@Cassy B: I entirely agree that Foreigner should be up for Best Series; maybe the way to rules require a break before renomination will give it a chance against flashier work in the 2021 nominations, or later if she keeps going.

  34. Hmm. Overall, I prefer Alliance/Union to Foreigner, and was deeply saddened that A/U didn’t even make the ballot this year. But I’m hoping it will be eligible next year, if the sequel to Alliance Rising comes out.

    On the other hand, Foreigner is more the sort of thing that Best Series was (sort of) intended for: a series where the individual volumes are less likely to win awards, but the overall quality is of the highest rank. A/U has several awards for individual volumes.

  35. @Cat —

    I’ve not read Cherryh’s Foreigner series.where should I start?

    Just to add to what everyone else already said — start at the beginning. BUT I would also add: don’t be put off by the very beginning of the first book if it doesn’t grab you. The opening section put me off in a pretty big way, but once we got over the hump of the prelude, as it were, everything moved along swimmingly. The first book is still my favorite of the series so far (I’ve only read the first three trilogies).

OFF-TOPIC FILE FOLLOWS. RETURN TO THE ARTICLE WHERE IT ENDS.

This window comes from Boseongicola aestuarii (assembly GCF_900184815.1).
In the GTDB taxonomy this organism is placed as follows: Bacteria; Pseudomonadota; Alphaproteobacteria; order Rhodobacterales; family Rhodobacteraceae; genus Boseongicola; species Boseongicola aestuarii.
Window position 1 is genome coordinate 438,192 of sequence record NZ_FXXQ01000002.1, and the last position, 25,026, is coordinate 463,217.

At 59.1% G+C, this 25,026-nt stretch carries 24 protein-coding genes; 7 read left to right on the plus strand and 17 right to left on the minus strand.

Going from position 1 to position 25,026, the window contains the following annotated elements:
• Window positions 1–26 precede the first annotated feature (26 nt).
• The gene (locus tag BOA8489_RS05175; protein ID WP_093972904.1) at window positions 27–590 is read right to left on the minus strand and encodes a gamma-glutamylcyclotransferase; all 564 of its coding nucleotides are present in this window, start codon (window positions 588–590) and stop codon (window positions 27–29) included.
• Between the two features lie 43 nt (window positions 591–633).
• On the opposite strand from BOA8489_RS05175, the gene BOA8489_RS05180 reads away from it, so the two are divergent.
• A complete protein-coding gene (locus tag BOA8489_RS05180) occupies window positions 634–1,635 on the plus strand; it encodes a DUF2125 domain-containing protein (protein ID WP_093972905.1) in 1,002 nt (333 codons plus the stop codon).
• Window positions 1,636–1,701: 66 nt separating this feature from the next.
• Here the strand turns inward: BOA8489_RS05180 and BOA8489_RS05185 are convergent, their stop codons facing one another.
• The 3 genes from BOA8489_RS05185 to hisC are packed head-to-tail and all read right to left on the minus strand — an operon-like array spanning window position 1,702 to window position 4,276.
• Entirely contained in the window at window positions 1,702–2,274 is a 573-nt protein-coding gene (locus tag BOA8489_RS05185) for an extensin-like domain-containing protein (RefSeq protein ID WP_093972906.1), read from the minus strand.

36. Hmm. I, on the other hand, really liked the first part of the first book, and was somewhat put off when it abruptly changed direction and tone (and slowed way down) about a third of the way through. But I’ll offer similar advice: stick with it. The payoff is very good, even if you don’t care for…one part or another.

    (Me, I wasn’t totally convinced till maybe midway through the second book. But since, I’ve been firmly on the hook.)

  37. Just to back up what @Contrarius said the first time I read Foreigner I bounced quite hard off it (I did finish but it didn’t impress). Some years later I re-read it and thought it was great and have read all the volumes (in paperback) since.